Halichondrin is a proven potent anti-cancer agent that, although found naturally in sea sponges, can only be acquired in tiny quantities. In a landmark development – researchers, for the first time, discovered a way to synthesize substantial quantities of E7130, a drug candidate from the halichondrin class. Synthesizing larger quantities of this compound will allow them to perform detailed studies on its biological activity, pharmacological properties and efficacy.
In February, the US FDA approved JENVEAU™, indicated to improve the appearance of moderate to severe glabellar lines associated with corrugator and/or procerus muscle activity in adults. This approval marks the first FDA approval for an aesthetic neurotoxin and makes Evolus (CA, USA) – who developed this compound – the first company to enter this market in almost 10 years.
Find all the US FDA approval from 2019 here.
In models of the diseases, a synthetic peptide was reported to promise in treating nephritis. The peptide directly disrupts destructive inflammation, a hallmark of the disease, allowing the kidneys to recover better and maintain their function. Could this peptide aid recovery from chronic kidney disease, something many patients experience if their kidneys are not completely destroyed by nephritis?
Light-induced proton transfer
During drug screening, knowing whether an asymmetric molecule is ‘left-handed’ or ‘right-handed’ in is critical information for researchers. The ‘handed-ness’ can completely change the way a molecule behaves. The prevalence of children born with birth defects after their mothers took thalidomide in the 1950s, highlights how essential this information is for drug developers – the left-handed version of this molecule is toxic. This year, a Florida-based team developed a way to turn a left-handed molecule into a right-handed one – using light-induced proton transfer.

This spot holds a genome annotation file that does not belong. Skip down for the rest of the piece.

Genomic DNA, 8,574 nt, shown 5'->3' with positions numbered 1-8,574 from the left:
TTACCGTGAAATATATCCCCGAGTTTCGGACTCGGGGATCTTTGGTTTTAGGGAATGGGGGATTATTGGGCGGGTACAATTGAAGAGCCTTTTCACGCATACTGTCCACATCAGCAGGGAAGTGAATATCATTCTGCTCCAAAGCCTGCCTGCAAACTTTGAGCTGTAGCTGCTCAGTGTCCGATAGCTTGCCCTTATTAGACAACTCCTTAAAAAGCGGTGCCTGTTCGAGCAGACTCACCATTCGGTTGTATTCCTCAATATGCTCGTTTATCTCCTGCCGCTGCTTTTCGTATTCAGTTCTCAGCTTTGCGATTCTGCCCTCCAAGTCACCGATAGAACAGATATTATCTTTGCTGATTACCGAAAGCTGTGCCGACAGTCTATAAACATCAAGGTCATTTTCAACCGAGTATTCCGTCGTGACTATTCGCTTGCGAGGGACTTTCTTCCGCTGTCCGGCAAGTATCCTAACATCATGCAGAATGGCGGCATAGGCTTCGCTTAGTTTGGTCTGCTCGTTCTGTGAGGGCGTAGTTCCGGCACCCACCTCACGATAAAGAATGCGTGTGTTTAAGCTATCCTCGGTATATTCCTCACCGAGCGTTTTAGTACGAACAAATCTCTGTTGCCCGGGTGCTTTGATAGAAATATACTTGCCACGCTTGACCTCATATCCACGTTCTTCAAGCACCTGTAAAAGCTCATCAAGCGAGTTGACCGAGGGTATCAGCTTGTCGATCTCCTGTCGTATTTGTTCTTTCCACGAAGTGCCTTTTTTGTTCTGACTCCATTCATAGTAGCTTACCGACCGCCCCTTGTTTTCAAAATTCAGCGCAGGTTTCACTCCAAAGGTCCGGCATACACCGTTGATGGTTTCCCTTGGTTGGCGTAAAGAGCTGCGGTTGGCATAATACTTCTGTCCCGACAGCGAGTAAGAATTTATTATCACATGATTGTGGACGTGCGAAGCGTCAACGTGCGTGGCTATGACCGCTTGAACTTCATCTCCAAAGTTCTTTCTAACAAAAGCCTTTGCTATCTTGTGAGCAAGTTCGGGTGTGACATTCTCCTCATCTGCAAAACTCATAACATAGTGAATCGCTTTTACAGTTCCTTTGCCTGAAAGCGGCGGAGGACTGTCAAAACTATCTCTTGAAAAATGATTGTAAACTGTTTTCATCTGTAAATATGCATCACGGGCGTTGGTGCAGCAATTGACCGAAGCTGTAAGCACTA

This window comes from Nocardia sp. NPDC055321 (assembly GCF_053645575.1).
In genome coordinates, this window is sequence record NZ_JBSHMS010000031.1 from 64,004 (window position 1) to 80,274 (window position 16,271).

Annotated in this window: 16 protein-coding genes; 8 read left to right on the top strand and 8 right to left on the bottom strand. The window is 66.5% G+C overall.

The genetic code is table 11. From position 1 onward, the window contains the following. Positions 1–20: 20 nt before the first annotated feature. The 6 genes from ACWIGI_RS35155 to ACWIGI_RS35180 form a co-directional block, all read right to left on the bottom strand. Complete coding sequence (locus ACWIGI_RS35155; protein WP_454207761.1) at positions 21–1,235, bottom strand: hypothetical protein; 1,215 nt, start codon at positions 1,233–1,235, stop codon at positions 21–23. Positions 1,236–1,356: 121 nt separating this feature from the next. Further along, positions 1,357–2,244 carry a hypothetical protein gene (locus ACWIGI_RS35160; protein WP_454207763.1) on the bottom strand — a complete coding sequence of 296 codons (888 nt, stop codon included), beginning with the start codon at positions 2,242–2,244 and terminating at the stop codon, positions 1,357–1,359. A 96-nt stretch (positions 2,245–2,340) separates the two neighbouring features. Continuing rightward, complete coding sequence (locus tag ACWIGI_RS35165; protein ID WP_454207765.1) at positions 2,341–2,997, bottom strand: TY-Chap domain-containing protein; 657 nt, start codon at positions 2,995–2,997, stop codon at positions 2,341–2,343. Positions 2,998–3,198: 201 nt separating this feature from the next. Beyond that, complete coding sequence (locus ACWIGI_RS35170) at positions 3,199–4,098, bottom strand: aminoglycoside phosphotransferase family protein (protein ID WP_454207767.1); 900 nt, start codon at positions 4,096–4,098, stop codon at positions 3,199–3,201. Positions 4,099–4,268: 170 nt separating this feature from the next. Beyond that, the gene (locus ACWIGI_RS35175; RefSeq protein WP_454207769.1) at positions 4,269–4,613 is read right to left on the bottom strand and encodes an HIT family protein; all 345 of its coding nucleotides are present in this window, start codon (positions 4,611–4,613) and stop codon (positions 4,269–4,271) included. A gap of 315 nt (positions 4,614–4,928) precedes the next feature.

The topic of artificial intelligence and machine learning has attracted a lot of attention over the past year on RxNet. Here, a machine-learning algorithm that boasts an accuracy of 90% when predicting the outcome of chemical reactions has been created. Typically, trained human chemists only have an accuracy of 80%, hence this could help researchers reduce the time spent in preclinical work and allow for many to avoid the ‘trial-and-error’ nature of making molecules used today.
Non-opioid pain relief
There is a dire need for alternative and effective options for pain relief, which do not carry the same negative side effects as seen with opioids. In this work, an international team of researchers have demonstrated how utilizing nanoparticles to target delivery to NK1Rs in endosomes which are known to be responsible for producing signals to maintain pain.
Lab-on-a-chip, organ-on-a-chip… microfluidics and ‘-on-a-chip’-based technologies could be set to be the future of drug discovery. A microfluidic-based drug screening chip was developed by researchers from Korea, which allows for the comparison of critical pharmacological patterns – identifying synergistic interactions – between antibiotics. The device enables researchers to explore the combinatorial testing in the process of finding the antibiotic pairs that together work best against pathogens.
As a promising alternative to small molecule inhibitors, PROTACs – or Proteolysis Targeting Chimeras – are an interesting area of research some are beginning to explore. Rather than rely on the binding of a classic inhibitor to the target protein for its effects to be seen, PROTACs can inhibit and degrade any target protein by simply recruiting E3 ligase protein complexes to the target and initiate degradation. See how this approach is being applied in neurology.
Quality is key in drug discovery. New techniques are constantly being developed to help produce purer and safer drugs. In a world-first breakthrough, this team invented a novel method that could accelerate the discovery of new drugs – drugs of a higher quality.
Rising drug prices